The unseen hand

The assessment of economic growth based on Gross Domestic Product is a fallacy, because GDP is merely a measure of the amount of money in an economy. The one thing it does not measure, which is central to economic progress (note progress, not growth), is the level of entrepreneurial activity. This has important implications for the efficacy of government interventions and solutions to the current economic crisis.

I have written about GDP before, but to refresh the reader’s memory, GDP is basically the sum total of recorded business activity at the consumption level plus government spending expressed in money terms. If the government spends more, GDP rises; give more money to consumers, GDP rises; give more bank credit to consumers or business, GDP rises. Cut government spending, GDP falls. This is not contentious and has nothing to do with economic progress. Importantly, it excludes future entrepreneurial activity, except to the extent that an entrepreneur has actually spent some money putting his future plans into action. The obsession with GDP means that entrepreneurial activity, which is Adam Smith’s unseen hand that guides our future, is invisible to economic planners.

If that was the only consequence of confusing a money quantity with economic progress the results would not be so serious. Instead, misleading statistics such as GDP are leading all governments into bad policy decisions, and their choice has narrowed down to either ever-greater reflationary attempts to pump up GDP, or alternatively facing a collapse in the GDP number as bank credit contracts. The situation facing the eurozone already precludes any compromise between these extremes, while other nations believe they can print their way out of this difficulty.

The twin errors of misunderstanding GDP are the failure to see that monetary inflation is concealing a deepening economic depression, and it encourages policies that destroy entrepreneurial activity, or economic progress itself. This is a deadly combination, the equivalent of being in a hole and continuing to dig.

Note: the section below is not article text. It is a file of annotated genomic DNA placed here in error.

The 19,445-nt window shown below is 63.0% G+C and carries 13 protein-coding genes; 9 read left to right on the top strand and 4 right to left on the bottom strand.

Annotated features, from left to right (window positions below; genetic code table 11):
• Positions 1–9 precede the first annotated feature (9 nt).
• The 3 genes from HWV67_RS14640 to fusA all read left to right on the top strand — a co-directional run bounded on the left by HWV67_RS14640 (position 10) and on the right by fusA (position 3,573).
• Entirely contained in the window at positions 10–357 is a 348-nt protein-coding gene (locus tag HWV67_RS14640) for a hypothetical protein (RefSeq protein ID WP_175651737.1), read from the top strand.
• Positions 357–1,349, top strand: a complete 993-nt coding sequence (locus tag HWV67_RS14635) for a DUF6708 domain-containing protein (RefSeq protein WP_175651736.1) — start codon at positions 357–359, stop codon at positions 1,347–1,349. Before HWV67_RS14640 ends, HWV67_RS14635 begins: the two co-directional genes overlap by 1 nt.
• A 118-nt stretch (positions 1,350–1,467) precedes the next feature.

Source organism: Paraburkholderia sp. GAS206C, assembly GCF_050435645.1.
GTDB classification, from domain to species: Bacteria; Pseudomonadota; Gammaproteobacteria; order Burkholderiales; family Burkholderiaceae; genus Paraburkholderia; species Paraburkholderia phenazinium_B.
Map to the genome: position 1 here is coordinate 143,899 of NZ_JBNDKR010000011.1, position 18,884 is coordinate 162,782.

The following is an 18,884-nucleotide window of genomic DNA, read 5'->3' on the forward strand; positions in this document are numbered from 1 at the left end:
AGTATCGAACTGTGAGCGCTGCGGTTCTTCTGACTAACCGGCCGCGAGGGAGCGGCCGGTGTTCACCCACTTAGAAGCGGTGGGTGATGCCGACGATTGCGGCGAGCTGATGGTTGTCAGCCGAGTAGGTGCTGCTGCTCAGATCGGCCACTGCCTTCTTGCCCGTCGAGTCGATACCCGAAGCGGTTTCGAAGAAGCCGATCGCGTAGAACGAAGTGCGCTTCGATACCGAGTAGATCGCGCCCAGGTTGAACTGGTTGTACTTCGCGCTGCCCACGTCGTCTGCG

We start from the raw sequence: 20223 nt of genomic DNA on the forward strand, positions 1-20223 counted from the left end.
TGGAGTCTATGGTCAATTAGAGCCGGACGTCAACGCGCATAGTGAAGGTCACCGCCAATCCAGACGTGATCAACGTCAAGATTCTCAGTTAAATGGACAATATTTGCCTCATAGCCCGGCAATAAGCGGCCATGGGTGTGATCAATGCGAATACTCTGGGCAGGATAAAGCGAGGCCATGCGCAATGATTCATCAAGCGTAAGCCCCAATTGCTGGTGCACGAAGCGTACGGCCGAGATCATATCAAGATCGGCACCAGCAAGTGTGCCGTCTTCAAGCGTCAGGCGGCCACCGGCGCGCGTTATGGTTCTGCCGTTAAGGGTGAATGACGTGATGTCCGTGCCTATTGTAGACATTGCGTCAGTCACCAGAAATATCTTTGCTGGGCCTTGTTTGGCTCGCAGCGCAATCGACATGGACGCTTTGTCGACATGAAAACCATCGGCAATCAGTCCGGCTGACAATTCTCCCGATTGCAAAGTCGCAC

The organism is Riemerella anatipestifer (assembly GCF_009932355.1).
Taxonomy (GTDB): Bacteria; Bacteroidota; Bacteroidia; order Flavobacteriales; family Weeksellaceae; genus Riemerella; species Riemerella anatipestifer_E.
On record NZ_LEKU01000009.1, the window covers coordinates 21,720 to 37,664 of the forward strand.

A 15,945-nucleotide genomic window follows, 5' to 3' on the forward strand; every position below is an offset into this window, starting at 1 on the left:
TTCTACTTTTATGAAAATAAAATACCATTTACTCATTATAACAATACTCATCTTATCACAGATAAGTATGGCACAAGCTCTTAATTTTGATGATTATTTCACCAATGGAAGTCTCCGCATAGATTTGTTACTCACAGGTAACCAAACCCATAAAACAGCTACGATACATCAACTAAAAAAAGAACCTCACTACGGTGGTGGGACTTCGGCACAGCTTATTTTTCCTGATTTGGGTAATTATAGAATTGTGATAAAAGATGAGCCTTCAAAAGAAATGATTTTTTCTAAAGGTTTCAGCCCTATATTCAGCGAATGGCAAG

We cannot expect politicians to stop digging deeper and faster when their economic advisors are calling for more shovels. All politicians are fully committed to the fallacies that result from confusing GDP with economic progress. They pursue economic policies that are the equivalent of eating their own children. The children being eaten are savers, increasingly raided to sustain the status quo: savers whose savings are a precondition for entrepreneurial activity, and without which increasing numbers of us become reliant on the state.

There can be little hope that this lunacy will be abandoned while statistical nonsense such as GDP growth persists. The underlying economic depression, evidenced by high levels of unemployment, is symptomatic of economies burdened by misallocated resources. The solution is to do exactly the opposite of actions currently being pursued. To quote Calvin Coolidge: “Perhaps one of the most important accomplishments of my administration has been minding my own business. Government shouldn’t play a part in everyday life.”

It is still possible to do this. What is required in our leaders is a sound understanding of economics instead of belief-based neoclassicism. Thus armed, a politician should be able to explain the proper course of action to the reasonable majority, and implement it with their support.

This article was previously published at

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2 replies on “The unseen hand”
  1. says: mrg

    I broadly accept your argument, but you overstate your case:

    “GDP is merely a measure of the amount of money in an economy”

    UK GDP was £4.7b in Q1 1955, and £360b in Q1 2010 — 76 times greater [1]. Was all of that growth due to an increase in the money supply?

    GDP is certainly a bad measure, but it will inevitably be influenced by genuine economic growth along with false growth indicators like government waste and currency debasement.


  2. says: Craig

    Was all of that growth due to an increase in the money supply?

    Yes — it had to be. If the BOE hadn’t printed any money [and, please, I’m using the term loosely] since 1955, the GDP would still be roughly £4.7b. Now, the amount of goods and services would have grown, but their prices would have had to drop to accommodate the amount of sterling.

    In other words, the pound’s purchasing power would have increased.

    A good example of this is Japan. The Keynesians and neo-classicists insist that Japan’s economy stagnated the last decade. But the BOJ kept a very tight rein on the money supply — GDP couldn’t rise. Nonetheless, unemployment remained low, Japan produced more and more goods, and living standards are as high as they’ve ever been.

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